Touring the OSU Vet School

You can go ahead and count your blessings that this post comes withOUT pictures. We toured the OSU vet school yesterday with our group of visiting teachers. We saw some classrooms and labs, but also toured the diagnostic labs and hospitals.

And, we also had the chance to view the Necropsy lab in action. If you, like some of our teachers, are unaware of what the word necropsy means - it means we were watching animal autopsies. There was a cat that died from cancer and the tumorous obstruction caused a 2" x 7" hairball which made it impossible for the cat to eat. The owners had to put it down. There was also a horse who came in with chronic lameness but died of a ruptured stomach while at the hospital. You can now be grateful this post does not include smells either! Oh, the smell! They were in the process of dissecting the leg from the hoof up to determine the cause of the lameness.

Later, we were able to see a Labrador Retriever in physical therapy as he walked in a water tank to recover some strength after having a spinal tumor removed. That was less smelly and more entertaining. Most OSU students are oblivious to the fact that we have a working animal hospital on campus. It was a great tour.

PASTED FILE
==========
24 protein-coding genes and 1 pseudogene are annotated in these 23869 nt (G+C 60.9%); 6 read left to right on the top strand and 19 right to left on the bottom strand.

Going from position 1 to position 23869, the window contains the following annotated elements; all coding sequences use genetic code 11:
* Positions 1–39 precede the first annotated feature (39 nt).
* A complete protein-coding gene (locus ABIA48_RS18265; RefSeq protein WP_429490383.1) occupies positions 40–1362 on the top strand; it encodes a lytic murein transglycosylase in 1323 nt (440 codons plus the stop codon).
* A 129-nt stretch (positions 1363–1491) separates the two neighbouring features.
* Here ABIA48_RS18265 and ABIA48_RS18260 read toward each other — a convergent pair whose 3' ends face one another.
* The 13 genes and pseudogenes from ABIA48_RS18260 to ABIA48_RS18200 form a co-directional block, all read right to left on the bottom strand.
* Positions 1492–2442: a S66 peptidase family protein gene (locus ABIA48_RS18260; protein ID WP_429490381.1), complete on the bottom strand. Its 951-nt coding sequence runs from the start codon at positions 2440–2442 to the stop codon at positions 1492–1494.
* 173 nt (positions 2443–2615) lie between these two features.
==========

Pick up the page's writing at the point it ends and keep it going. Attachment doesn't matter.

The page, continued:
A few facts about OSU vet school (as relayed by our tour guide):
  • It is a four year program where the first two years are mostly book work and the last two years are mostly labs, rotations, and clinical experiences. 
  • Last years entering class was made of 56 students - one of the smallest programs in the country.
  • Of these 56 students, 16 were from outside of Oregon. Only 6 were male.
  • We are one of the only vet schools that does not allow students to specialize in either small or large animal care. Most are choosing rural practices where you need to know both anyway.
  • Because our students study both large and small animal care, we had a 100% pass rate on the licensing (NAVLE) exam last year on the first attempt. 
  • The OSU vet school only takes cases by referral from another veterinary practice and usually because they are particularly complex or unique. 

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